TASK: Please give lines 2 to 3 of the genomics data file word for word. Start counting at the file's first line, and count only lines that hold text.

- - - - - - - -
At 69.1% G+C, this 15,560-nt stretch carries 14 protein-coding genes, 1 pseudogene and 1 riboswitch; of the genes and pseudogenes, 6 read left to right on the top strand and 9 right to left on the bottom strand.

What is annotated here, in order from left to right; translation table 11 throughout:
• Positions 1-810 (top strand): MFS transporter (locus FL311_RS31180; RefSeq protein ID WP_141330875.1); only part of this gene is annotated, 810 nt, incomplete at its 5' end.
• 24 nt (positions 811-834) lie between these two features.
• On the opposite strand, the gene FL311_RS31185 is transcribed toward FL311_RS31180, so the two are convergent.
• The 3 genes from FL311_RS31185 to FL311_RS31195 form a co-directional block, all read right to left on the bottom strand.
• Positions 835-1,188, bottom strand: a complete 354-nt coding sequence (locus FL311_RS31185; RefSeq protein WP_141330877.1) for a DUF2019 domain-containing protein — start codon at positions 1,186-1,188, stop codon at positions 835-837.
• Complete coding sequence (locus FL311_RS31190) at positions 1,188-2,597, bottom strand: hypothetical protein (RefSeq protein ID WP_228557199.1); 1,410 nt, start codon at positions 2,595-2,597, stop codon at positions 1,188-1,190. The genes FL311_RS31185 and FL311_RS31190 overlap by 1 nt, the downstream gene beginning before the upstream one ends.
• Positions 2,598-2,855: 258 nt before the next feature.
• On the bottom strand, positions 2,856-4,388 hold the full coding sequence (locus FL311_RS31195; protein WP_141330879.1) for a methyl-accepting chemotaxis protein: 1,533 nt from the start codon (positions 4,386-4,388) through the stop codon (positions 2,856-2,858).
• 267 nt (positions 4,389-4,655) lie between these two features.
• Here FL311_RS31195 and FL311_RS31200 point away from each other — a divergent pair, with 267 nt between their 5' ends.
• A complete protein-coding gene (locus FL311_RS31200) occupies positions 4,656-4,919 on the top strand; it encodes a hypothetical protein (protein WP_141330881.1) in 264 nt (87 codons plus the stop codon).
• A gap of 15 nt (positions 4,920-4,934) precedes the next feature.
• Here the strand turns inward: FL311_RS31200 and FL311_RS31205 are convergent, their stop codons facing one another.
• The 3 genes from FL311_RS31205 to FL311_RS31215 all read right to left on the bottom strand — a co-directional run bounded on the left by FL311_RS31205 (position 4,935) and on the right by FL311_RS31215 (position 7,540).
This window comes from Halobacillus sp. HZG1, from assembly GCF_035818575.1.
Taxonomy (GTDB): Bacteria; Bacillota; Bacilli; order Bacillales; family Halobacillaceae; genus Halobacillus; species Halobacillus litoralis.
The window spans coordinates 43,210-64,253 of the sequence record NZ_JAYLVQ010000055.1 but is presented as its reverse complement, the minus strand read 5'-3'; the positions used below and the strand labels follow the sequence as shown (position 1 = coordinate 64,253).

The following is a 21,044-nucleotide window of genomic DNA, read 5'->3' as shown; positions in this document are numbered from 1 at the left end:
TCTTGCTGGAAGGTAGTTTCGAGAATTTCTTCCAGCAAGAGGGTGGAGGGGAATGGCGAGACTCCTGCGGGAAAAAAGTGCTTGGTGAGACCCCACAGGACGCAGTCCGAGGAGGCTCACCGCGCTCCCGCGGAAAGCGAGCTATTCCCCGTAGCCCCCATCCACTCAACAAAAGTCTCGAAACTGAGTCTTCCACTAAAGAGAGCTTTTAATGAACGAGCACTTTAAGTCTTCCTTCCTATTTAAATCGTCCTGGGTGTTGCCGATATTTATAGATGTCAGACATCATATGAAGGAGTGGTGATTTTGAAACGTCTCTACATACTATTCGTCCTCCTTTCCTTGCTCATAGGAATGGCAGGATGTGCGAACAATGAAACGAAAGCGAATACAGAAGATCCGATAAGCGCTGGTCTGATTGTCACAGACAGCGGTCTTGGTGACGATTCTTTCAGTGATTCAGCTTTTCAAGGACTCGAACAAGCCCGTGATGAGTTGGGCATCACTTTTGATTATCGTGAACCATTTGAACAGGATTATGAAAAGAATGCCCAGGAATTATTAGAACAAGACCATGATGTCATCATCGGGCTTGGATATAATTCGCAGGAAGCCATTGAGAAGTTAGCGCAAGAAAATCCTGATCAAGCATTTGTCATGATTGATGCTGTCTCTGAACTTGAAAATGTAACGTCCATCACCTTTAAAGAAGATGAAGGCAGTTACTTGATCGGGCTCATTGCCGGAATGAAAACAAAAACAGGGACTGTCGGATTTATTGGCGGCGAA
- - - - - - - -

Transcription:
What is annotated here, in order from left to right; translation table 11 throughout:
• Positions 1-810 (top strand): MFS transporter (locus FL311_RS31180; RefSeq protein ID WP_141330875.1); only part of this gene is annotated, 810 nt, incomplete at its 5' end.